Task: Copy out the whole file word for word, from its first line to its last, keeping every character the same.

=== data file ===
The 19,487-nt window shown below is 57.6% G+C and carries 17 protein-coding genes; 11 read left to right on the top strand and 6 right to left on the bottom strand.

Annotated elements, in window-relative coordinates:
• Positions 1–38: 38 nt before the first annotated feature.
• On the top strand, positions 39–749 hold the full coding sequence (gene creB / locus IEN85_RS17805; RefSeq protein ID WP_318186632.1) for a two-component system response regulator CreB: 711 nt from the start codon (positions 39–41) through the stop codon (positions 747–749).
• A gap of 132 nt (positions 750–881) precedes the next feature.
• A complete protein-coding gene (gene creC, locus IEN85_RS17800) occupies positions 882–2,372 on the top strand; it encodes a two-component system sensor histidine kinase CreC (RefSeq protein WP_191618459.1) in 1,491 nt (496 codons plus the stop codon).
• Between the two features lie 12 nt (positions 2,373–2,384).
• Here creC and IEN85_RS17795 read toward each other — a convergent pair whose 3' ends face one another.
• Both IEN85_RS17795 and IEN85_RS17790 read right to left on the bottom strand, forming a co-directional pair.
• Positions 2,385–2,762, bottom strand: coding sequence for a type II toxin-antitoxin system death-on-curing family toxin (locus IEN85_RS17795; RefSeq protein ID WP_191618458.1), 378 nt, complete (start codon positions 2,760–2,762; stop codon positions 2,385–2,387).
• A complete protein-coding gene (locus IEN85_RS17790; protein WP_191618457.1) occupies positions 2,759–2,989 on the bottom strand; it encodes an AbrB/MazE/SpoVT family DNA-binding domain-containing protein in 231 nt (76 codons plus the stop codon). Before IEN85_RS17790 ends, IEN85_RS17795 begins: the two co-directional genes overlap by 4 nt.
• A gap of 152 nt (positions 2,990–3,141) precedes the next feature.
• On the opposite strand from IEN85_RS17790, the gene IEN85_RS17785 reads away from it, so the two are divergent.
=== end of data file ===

The 19,487-nt window shown below is 57.6% G+C and carries 17 protein-coding genes; 11 read left to right on the top strand and 6 right to left on the bottom strand.

Annotated elements, in window-relative coordinates:
• Positions 1–38: 38 nt before the first annotated feature.
• On the top strand, positions 39–749 hold the full coding sequence (gene creB / locus IEN85_RS17805; RefSeq protein ID WP_318186632.1) for a two-component system response regulator CreB: 711 nt from the start codon (positions 39–41) through the stop codon (positions 747–749).
• A gap of 132 nt (positions 750–881) precedes the next feature.
• A complete protein-coding gene (gene creC, locus IEN85_RS17800) occupies positions 882–2,372 on the top strand; it encodes a two-component system sensor histidine kinase CreC (RefSeq protein WP_191618459.1) in 1,491 nt (496 codons plus the stop codon).
• Between the two features lie 12 nt (positions 2,373–2,384).
• Here creC and IEN85_RS17795 read toward each other — a convergent pair whose 3' ends face one another.
• Both IEN85_RS17795 and IEN85_RS17790 read right to left on the bottom strand, forming a co-directional pair.
• Positions 2,385–2,762, bottom strand: coding sequence for a type II toxin-antitoxin system death-on-curing family toxin (locus IEN85_RS17795; RefSeq protein ID WP_191618458.1), 378 nt, complete (start codon positions 2,760–2,762; stop codon positions 2,385–2,387).
• A complete protein-coding gene (locus IEN85_RS17790; protein WP_191618457.1) occupies positions 2,759–2,989 on the bottom strand; it encodes an AbrB/MazE/SpoVT family DNA-binding domain-containing protein in 231 nt (76 codons plus the stop codon). Before IEN85_RS17790 ends, IEN85_RS17795 begins: the two co-directional genes overlap by 4 nt.
• A gap of 152 nt (positions 2,990–3,141) precedes the next feature.
• On the opposite strand from IEN85_RS17790, the gene IEN85_RS17785 reads away from it, so the two are divergent.